Running is sometimes referred to as 90 percent mental and 10 percent physical. Which makes sense: Just think about how much energy you spend battling that voice in your head that’s telling you to stop.
And yet nearly all training plans, whether they are couch-to-5K or advanced marathon prep, focus entirely on getting your body physically prepared and rarely mention mental fitness. So we asked performance psychologist Stuart Holliday, who has worked with Olympic and Paralympic athletes, about mindset tools you can use to train your brain and become a stronger runner.
1. Ride the emotional waves
The phrase “mental toughness” gets bandied about in running, particularly in longer distance training. But Holliday believes the key to handling hard training sessions and the pressure of race day is to be more emotionally flexible.
Adapting to difficult experiences is more effective than catastrophizing. Rather than thinking about how awful you feel, try to adapt to the situation: That could mean adjusting your pace, drinking some water, or asking a running partner to tell you a distracting story.
“Try to think, ‘If I just get through this sticky patch, I can see where I am at.’ It takes the pressure off, and makes it less likely to be a self-fulfilling prophecy,” says Holliday. “And we know that runners at all levels go through waves of difficulty in their events. So try and ride the waves rather than bulldoze through the wall.”
2. Learn when to mute that voice in your head
Our inner voice is there for a reason: To protect us from harm. And when we’re pushing ourselves, it’s constantly telling us to stop. This voice is completely normal for athletes of all levels. But know that it’s overly-protective—your body can actually push considerably beyond this instinct without causing any damage.
“If you get that urge to stop running, it is perfectly natural, but see if you can go another 100 or 200 meters,” says Holliday. “See what it’s like if you get through it, and whether the desire slows down.”
With experience, you’ll recognize when a feeling of sickness or discomfort is happening simply because you are doing something difficult, not because it is damaging. “The skill is to learn what’s normal discomfort and what’s pain that could lead to an injury,” says Holliday.
3. Become a reflective runner
Keeping a running diary or having an extra column on your training plan to log how you felt during each run can help you track your progress. “If you can go back and look at all you’ve done and achieved, it’s a great way of building more confidence and also saying to yourself, ‘Look how far I’ve come—that run used to feel really hard and now I can do it without stopping,’ ” says Holliday.
A record of your runs can help you to recognize your strengths, and where you might need to take action. For example, if you find you are consistently struggling with running uphill then you can add some hill rep sessions to your plan and build in some glute strength work.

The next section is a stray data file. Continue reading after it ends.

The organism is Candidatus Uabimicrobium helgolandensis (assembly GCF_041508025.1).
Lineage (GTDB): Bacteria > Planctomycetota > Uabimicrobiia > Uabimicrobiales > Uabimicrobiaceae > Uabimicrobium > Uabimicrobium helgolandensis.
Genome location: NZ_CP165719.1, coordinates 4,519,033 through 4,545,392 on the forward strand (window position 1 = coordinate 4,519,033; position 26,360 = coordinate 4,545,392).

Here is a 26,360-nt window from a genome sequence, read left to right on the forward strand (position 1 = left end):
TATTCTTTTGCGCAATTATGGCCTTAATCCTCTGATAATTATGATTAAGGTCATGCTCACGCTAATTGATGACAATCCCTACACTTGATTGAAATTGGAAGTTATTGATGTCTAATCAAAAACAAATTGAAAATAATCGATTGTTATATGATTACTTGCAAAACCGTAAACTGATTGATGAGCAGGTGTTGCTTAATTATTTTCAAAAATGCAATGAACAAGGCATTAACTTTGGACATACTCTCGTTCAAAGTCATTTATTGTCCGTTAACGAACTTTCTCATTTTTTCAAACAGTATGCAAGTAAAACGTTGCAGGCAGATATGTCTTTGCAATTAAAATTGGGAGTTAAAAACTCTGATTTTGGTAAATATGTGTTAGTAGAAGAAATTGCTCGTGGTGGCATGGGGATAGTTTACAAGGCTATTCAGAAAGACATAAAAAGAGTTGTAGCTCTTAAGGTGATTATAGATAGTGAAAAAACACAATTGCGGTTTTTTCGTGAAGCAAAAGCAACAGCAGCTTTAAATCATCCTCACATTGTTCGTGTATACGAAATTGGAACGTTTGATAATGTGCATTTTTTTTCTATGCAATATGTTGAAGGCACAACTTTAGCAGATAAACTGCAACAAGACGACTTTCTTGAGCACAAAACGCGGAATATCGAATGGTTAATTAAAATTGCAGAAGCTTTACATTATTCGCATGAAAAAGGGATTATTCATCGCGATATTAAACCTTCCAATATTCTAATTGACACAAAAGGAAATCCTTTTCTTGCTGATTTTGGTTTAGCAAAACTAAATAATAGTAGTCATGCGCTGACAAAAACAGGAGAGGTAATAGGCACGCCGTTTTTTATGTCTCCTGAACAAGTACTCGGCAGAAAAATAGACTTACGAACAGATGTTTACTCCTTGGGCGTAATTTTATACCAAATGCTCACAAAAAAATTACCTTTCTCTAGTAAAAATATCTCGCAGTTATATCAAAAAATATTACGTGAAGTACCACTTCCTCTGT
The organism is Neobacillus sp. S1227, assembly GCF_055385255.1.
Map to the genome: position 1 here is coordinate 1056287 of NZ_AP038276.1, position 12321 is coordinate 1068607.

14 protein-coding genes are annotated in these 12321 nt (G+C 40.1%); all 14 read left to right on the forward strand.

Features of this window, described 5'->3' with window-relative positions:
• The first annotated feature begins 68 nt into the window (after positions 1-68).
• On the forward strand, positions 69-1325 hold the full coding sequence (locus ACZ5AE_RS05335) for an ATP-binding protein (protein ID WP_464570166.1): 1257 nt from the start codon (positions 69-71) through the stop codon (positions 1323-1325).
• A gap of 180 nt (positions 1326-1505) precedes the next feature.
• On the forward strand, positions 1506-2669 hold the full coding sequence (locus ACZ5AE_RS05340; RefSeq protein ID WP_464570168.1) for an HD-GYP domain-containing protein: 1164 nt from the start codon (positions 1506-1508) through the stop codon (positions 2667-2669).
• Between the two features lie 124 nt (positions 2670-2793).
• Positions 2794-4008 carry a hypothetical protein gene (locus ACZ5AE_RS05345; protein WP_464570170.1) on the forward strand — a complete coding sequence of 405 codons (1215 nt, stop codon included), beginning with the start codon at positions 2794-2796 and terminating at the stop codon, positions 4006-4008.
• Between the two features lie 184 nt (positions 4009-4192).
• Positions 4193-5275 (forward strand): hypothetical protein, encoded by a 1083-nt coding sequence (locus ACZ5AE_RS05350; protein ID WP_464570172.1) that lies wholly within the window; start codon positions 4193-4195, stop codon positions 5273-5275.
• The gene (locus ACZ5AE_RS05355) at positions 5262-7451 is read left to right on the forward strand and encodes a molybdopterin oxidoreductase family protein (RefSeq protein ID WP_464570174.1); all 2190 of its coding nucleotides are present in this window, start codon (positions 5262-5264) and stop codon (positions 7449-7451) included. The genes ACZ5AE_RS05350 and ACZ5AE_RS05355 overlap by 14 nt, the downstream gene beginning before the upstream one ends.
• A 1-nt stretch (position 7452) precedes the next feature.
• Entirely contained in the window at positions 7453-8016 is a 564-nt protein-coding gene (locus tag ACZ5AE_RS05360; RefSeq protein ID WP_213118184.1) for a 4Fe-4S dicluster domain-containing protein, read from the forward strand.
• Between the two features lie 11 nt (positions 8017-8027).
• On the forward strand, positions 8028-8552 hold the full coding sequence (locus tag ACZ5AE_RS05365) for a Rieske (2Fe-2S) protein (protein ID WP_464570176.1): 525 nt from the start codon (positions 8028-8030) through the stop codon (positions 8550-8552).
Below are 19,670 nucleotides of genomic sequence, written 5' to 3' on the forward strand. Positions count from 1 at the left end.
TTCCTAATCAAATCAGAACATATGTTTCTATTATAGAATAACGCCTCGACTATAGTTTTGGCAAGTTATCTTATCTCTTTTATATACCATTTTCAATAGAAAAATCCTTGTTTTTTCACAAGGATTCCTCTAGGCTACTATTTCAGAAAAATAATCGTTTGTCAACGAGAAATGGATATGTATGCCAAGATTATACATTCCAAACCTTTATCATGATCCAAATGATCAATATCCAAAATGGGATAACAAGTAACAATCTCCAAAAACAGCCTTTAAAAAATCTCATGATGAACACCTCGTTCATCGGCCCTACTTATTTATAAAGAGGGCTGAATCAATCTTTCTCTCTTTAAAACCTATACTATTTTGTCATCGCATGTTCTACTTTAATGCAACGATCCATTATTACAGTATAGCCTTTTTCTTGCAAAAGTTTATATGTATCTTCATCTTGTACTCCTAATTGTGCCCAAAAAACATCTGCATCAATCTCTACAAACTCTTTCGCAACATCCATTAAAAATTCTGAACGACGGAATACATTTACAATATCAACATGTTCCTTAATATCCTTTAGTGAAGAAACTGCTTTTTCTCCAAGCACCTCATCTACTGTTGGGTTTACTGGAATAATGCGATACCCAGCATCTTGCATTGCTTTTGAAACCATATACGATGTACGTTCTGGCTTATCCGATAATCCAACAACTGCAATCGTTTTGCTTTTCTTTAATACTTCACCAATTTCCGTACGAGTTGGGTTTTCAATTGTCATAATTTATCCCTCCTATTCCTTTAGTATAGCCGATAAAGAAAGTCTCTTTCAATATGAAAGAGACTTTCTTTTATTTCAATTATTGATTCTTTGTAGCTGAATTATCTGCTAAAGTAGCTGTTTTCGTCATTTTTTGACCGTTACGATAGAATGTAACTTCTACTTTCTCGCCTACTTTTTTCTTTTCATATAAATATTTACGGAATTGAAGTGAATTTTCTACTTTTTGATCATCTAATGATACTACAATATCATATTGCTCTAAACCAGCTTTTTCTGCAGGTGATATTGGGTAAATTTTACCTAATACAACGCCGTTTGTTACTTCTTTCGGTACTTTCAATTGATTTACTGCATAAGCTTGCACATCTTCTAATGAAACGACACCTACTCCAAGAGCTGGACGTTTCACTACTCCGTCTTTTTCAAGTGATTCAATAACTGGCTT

4. Try chunking
Whether it’s a 5K on a wet, windy day or a 24-hour ultramarathon, any distance can at times feel unmanageable. Instead of worrying about the finish line, just motivate yourself to run to the next lamppost, then the next and the next. Or just focus on getting to the end of the next minute, or next mile. By breaking the run into more manageable chunks, the distance will feel less overwhelming, and you can be flexible to changing circumstances.
5. Start counting
One way to block out negative thoughts and get into more of a flow state is by counting. This could be counting to 100 forwards or backwards, or simply counting to 10 over and over again as you reach the final phase of a run. Synchronize the counts with your footsteps or arm swings to find a propulsive rhythm.
6. Use visualization techniques
If you have a race or training run coming up that you are anxious about, it can help to visualize the route. This helps to prime the mind so the real experience feels less difficult. That’s because, as Eric Bean, PhD, CMPC, and executive board member of Association for Applied Sports Psychology previously told Well+Good, “When imagining an experience, a person stimulates the same neural patterns of the actual experience.”
You’ll get the greatest effect by engaging as many sense as possible. Holliday explains: “Close your eyes and use all of your senses. What’s that start line like? Can you feel a bit of cold or rain? Can you hear your heart beat? Can you smell runners packed next to you? Replay the sections you think will be mentally tough and how you will get through it.”
7. Talk to yourself
Scientific research suggests that talking to yourself in of your head can help with motivation, emotional regulation, and self control. And by going one step further and referring to yourself by name or using the word “you” instead of “I,” you can create an inner coach to push yourself further.
“The best time to be using this is when it’s getting really tough and you want to quit in the later stages of a race,” says Holliday.
But watch how you talk to yourself: Supporting your efforts and recognizing your achievements will be a better motivator than giving yourself a hard time. “Think about the conversations your are having with yourself. What is the tone like? Make them have as positive an angle as possible,” says Holliday.
To learn more about building good mental habits, Holliday recommends reading Atomic Habits by James Clear, The Chimp Paradox by professor Steve Peters and Run Like A Pro by Ben Rosario and Matt Fitzgerald.